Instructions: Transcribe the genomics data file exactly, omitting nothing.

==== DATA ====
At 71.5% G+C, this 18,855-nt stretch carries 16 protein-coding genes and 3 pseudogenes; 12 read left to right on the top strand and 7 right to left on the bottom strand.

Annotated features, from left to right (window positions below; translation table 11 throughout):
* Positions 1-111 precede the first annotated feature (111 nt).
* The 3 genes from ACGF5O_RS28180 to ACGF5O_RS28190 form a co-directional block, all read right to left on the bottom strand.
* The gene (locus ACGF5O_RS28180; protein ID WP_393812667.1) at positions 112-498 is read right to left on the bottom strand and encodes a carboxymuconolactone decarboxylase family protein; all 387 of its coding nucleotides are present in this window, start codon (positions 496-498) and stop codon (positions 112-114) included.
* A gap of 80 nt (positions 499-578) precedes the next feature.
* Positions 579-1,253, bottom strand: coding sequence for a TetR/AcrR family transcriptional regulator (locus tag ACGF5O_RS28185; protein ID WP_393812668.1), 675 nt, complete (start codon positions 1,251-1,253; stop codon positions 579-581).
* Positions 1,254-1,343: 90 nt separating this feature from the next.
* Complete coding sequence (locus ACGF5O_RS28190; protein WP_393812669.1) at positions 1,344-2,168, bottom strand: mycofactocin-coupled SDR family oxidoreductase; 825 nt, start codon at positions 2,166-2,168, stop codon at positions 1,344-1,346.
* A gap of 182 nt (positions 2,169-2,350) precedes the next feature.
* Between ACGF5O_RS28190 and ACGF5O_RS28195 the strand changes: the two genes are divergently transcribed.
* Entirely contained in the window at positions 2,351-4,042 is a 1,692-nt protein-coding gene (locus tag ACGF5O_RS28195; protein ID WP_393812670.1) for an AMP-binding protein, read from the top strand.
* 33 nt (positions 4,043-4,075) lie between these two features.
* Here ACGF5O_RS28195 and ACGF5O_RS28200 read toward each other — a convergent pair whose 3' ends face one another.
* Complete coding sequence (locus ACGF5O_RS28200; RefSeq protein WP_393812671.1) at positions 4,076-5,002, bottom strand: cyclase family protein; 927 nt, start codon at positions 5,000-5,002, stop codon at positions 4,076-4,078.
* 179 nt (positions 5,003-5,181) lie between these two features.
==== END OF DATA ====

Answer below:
At 71.5% G+C, this 18,855-nt stretch carries 16 protein-coding genes and 3 pseudogenes; 12 read left to right on the top strand and 7 right to left on the bottom strand.

Annotated features, from left to right (window positions below; translation table 11 throughout):
* Positions 1-111 precede the first annotated feature (111 nt).
* The 3 genes from ACGF5O_RS28180 to ACGF5O_RS28190 form a co-directional block, all read right to left on the bottom strand.
* The gene (locus ACGF5O_RS28180; protein ID WP_393812667.1) at positions 112-498 is read right to left on the bottom strand and encodes a carboxymuconolactone decarboxylase family protein; all 387 of its coding nucleotides are present in this window, start codon (positions 496-498) and stop codon (positions 112-114) included.
* A gap of 80 nt (positions 499-578) precedes the next feature.
* Positions 579-1,253, bottom strand: coding sequence for a TetR/AcrR family transcriptional regulator (locus tag ACGF5O_RS28185; protein ID WP_393812668.1), 675 nt, complete (start codon positions 1,251-1,253; stop codon positions 579-581).
* Positions 1,254-1,343: 90 nt separating this feature from the next.
* Complete coding sequence (locus ACGF5O_RS28190; protein WP_393812669.1) at positions 1,344-2,168, bottom strand: mycofactocin-coupled SDR family oxidoreductase; 825 nt, start codon at positions 2,166-2,168, stop codon at positions 1,344-1,346.
* A gap of 182 nt (positions 2,169-2,350) precedes the next feature.
* Between ACGF5O_RS28190 and ACGF5O_RS28195 the strand changes: the two genes are divergently transcribed.
* Entirely contained in the window at positions 2,351-4,042 is a 1,692-nt protein-coding gene (locus tag ACGF5O_RS28195; protein ID WP_393812670.1) for an AMP-binding protein, read from the top strand.
* 33 nt (positions 4,043-4,075) lie between these two features.
* Here ACGF5O_RS28195 and ACGF5O_RS28200 read toward each other — a convergent pair whose 3' ends face one another.
* Complete coding sequence (locus ACGF5O_RS28200; RefSeq protein WP_393812671.1) at positions 4,076-5,002, bottom strand: cyclase family protein; 927 nt, start codon at positions 5,000-5,002, stop codon at positions 4,076-4,078.
* 179 nt (positions 5,003-5,181) lie between these two features.